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Weekly Digest: Spreading the Word
Welcome to my weekly digest for June 16, 2023, with the best articles from around the web and a roundup of my recent writings and appearances.
Happy Father’s Day to all the dads out there!
Spread the Word
As you may have seen, I have a new book, Life in the Negative World: Confronting Challenges in an Anti-Christian Culture, coming out in January with Zondervan Reflective.
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The Beauty Privilege
The Wall Street Journal has a great article talking about all the benefits that accrue to people who are physically beautiful.
Beauty has its privileges. Studies reliably show that the most physically attractive among us tend to get more attention from parents, better grades in school, more money at work and more satisfaction from life. A study published in January in the Journal of Economics and Business found that good-looking banking CEOs take in over $1 million more in total compensation, on average, than their lesser-looking peers. “Good looks pay off,” the authors write.
New research from Shanghai Advanced Institute of Finance similarly finds that comely managers of mutual funds lure more investments and enjoy more promotions than their homelier counterparts, even though their funds don’t perform as well. The researchers suggest this performance gap may be because handsome managers approach risk with hubristic levels of confidence.
Scientists attribute the human tendency to give attractive people better treatment to something called the halo effect. Basically, we tend to assume that good looks are a sign of intelligence, trustworthiness and good character and that ugliness is similarly more than skin deep. “Personal beauty is a greater recommendation than any letter of reference,” Aristotle observed. This may help explain why attractive people are less likely to be arrested or convicted, even after controlling for criminal involvement, according to a 2019 study of nationally representative data published in the journal Psychiatry, Psychology and Law.
Xijing Wang, a social psychologist at City University of Hong Kong, addressed these questions in a set of five experiments involving more than 1,300 participants in the U.S. and China, published in the journal Evolution and Human Behavior in November 2022. After giving people money and raffle tickets and asking them to share, Wang and colleagues found that those who rated their own looks highly were more likely to keep the items for themselves. Participants who were primed to feel more attractive were also more likely to agree with the statements “I demand the best because I’m worth it” and “I feel entitled to more of everything.”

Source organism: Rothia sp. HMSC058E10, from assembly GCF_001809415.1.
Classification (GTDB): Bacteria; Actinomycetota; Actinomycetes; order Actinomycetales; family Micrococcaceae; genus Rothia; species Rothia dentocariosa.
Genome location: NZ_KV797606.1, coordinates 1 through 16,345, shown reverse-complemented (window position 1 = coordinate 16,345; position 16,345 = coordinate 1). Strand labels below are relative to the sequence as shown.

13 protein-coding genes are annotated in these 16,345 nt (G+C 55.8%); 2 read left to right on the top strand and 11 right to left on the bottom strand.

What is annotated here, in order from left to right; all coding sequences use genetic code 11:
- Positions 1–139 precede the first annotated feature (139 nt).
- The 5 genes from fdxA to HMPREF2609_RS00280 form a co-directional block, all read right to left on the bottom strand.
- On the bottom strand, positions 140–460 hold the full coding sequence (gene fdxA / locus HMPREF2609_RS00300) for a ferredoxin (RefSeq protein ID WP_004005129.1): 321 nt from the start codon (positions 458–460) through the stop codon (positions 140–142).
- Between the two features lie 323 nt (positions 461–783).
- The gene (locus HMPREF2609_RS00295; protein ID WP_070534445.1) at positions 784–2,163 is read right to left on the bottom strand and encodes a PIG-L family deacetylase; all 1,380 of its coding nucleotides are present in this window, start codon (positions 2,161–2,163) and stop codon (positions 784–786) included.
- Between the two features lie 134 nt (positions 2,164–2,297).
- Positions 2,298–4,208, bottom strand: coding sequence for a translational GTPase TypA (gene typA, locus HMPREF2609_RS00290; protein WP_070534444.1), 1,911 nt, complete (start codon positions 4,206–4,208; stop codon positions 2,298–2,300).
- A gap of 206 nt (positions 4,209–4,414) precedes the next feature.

Her findings reinforce other studies that show that physically attractive people often cultivate self-serving beliefs. A 2014 paper in the journal Organizational Behavior and Human Decision Processes, for example, found that those who saw themselves as good-looking sensed they had more power and higher status than their plainer peers. They were also more likely to attribute growing economic inequality in the U.S. to the hard work and talent of those at the top. Participants who were prompted to recall a time when they felt alluring were more inclined to agree with the statements ‘‘Having some groups on top really benefits everybody’’ and ‘‘Some groups of people are simply inferior to other groups.” They were also less likely to donate a $50 gift card to charity than those who were asked to recall a time when they felt ugly.
Politically Polarized Dating
Sociologists Brad Wilcox and Lyman Stone have another interesting piece in the Atlantic about how even romance is becoming politicized.
Marriage rates in America are falling fast: Many men and women are marrying later, and more and more people. are never marrying at all. Marriage is in retreat for a host of reasons, but one overlooked cause is the rising difficulty many young people have finding a partner who meets all of their requirements—emotional, physical, financial, and political. That last requirement has only become more important over time, with fewer Americans willing to date or marry across the aisle.